If you use the venerable Samba open source tool anywhere on your network, you’ll want to read up on the latest update, version 4.15.2.

Samba is the closest pronounceable word to SMB that Andrew Tridgell, who created the project back in the 1990s, could come up with.

SMB, short for Server Message Block is (or, more precisely, used to be) the general name for Microsoft’s once-proprietary networking protocol, inherited from IBM.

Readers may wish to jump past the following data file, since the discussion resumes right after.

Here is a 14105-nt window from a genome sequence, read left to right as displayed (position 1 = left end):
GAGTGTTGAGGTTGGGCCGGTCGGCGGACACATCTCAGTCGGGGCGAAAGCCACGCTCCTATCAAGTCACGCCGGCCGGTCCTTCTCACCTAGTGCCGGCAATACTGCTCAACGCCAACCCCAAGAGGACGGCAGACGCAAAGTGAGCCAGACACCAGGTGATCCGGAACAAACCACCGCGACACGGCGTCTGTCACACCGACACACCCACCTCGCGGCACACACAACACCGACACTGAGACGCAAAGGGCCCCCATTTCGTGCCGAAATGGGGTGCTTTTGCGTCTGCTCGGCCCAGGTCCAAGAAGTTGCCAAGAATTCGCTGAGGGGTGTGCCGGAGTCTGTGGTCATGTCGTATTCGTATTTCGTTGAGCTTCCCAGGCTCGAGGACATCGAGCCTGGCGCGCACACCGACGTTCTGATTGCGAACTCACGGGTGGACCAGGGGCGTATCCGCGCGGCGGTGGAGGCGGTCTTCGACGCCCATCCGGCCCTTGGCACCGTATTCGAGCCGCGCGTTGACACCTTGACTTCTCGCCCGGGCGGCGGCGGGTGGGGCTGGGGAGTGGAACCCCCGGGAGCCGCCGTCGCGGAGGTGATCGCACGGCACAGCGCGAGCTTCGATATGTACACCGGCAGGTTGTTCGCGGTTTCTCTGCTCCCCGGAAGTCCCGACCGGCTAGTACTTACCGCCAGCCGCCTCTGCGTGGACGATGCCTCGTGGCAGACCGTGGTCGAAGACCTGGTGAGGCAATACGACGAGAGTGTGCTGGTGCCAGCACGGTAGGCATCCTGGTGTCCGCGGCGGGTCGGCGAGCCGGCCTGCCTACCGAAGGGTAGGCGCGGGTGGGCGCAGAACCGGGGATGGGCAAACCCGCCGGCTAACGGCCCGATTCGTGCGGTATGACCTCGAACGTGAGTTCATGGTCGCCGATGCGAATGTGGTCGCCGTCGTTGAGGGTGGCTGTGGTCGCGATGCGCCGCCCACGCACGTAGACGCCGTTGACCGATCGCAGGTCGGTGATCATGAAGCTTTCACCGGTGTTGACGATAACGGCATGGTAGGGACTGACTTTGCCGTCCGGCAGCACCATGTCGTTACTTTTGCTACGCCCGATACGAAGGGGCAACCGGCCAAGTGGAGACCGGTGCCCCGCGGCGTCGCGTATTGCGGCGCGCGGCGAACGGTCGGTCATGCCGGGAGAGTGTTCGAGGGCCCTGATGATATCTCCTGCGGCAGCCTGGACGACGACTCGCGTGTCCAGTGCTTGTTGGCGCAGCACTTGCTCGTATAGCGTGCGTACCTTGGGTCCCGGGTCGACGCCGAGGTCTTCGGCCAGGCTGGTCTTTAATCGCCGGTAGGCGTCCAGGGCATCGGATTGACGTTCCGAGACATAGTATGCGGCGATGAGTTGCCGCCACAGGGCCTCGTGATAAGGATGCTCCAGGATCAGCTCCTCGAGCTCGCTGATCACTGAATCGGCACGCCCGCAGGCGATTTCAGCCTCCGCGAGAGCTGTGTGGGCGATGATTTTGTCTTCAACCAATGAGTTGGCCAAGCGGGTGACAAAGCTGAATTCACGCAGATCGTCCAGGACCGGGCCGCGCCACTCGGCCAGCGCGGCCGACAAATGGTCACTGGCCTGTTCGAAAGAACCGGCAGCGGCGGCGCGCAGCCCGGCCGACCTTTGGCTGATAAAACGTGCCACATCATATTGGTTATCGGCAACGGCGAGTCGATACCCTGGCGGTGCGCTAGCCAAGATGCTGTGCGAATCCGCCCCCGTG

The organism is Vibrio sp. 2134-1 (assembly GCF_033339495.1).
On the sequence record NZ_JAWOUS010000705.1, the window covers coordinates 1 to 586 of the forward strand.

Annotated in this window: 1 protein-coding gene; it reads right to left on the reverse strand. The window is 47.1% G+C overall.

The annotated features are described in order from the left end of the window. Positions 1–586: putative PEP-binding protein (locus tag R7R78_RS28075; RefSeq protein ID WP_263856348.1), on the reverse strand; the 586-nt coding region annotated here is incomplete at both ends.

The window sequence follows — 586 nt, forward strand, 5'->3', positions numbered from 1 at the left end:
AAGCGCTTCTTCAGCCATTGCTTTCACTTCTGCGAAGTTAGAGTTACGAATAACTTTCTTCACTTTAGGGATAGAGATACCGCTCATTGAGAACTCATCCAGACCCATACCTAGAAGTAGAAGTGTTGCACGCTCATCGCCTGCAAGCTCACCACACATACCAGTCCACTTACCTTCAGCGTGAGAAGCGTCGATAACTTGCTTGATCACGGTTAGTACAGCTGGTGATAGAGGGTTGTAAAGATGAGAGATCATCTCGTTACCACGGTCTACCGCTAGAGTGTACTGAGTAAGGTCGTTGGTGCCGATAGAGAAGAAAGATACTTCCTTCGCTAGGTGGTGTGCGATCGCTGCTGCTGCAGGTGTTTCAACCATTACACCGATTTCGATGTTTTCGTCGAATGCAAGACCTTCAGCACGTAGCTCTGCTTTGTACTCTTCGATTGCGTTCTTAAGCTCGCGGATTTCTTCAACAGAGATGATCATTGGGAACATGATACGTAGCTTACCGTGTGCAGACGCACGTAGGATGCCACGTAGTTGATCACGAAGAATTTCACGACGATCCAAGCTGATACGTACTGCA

Tridge, as Dr Andrew Tridgell OAM is better known, wanted a way for his Linux computers to be able to join Windows networks, without which the job of exchanging data between Windows and Unix networks required a bunch of messy workarounds.

(There weren’t even USB drives in those days to help with getting data across an airgap – and a typical floppy disk could hold just 1.44MB or even less. Plus, networks were supposed to connect computers, not to segregate them.)